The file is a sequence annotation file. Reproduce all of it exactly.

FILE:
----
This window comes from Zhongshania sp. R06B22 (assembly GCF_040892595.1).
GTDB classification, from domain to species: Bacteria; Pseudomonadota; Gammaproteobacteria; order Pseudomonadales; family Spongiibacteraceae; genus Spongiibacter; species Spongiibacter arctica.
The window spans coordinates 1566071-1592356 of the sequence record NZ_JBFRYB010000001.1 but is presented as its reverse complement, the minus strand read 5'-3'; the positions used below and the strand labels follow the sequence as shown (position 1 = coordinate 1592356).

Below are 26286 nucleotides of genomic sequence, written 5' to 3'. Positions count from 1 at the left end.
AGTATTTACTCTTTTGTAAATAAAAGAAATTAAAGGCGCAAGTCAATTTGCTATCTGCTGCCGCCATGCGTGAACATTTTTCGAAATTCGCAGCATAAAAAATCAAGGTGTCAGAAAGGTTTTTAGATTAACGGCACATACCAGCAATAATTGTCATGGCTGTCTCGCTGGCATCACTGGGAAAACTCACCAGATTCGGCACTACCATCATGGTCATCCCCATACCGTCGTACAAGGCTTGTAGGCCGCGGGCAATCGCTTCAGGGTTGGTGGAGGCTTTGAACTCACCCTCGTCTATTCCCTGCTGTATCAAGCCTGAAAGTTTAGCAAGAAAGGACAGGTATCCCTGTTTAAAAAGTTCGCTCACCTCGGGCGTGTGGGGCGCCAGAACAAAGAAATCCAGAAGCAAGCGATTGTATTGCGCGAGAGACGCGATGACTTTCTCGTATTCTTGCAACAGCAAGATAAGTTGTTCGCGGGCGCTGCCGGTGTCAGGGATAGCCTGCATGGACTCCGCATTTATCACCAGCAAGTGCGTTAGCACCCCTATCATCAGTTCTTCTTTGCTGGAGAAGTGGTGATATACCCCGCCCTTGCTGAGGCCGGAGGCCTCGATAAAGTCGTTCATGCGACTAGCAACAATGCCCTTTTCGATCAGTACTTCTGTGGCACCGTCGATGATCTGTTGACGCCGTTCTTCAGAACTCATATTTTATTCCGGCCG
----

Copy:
This window comes from Zhongshania sp. R06B22 (assembly GCF_040892595.1).
GTDB classification, from domain to species: Bacteria; Pseudomonadota; Gammaproteobacteria; order Pseudomonadales; family Spongiibacteraceae; genus Spongiibacter; species Spongiibacter arctica.
The window spans coordinates 1566071-1592356 of the sequence record NZ_JBFRYB010000001.1 but is presented as its reverse complement, the minus strand read 5'-3'; the positions used below and the strand labels follow the sequence as shown (position 1 = coordinate 1592356).

Below are 26286 nucleotides of genomic sequence, written 5' to 3'. Positions count from 1 at the left end.
AGTATTTACTCTTTTGTAAATAAAAGAAATTAAAGGCGCAAGTCAATTTGCTATCTGCTGCCGCCATGCGTGAACATTTTTCGAAATTCGCAGCATAAAAAATCAAGGTGTCAGAAAGGTTTTTAGATTAACGGCACATACCAGCAATAATTGTCATGGCTGTCTCGCTGGCATCACTGGGAAAACTCACCAGATTCGGCACTACCATCATGGTCATCCCCATACCGTCGTACAAGGCTTGTAGGCCGCGGGCAATCGCTTCAGGGTTGGTGGAGGCTTTGAACTCACCCTCGTCTATTCCCTGCTGTATCAAGCCTGAAAGTTTAGCAAGAAAGGACAGGTATCCCTGTTTAAAAAGTTCGCTCACCTCGGGCGTGTGGGGCGCCAGAACAAAGAAATCCAGAAGCAAGCGATTGTATTGCGCGAGAGACGCGATGACTTTCTCGTATTCTTGCAACAGCAAGATAAGTTGTTCGCGGGCGCTGCCGGTGTCAGGGATAGCCTGCATGGACTCCGCATTTATCACCAGCAAGTGCGTTAGCACCCCTATCATCAGTTCTTCTTTGCTGGAGAAGTGGTGATATACCCCGCCCTTGCTGAGGCCGGAGGCCTCGATAAAGTCGTTCATGCGACTAGCAACAATGCCCTTTTCGATCAGTACTTCTGTGGCACCGTCGATGATCTGTTGACGCCGTTCTTCAGAACTCATATTTTATTCCGGCCG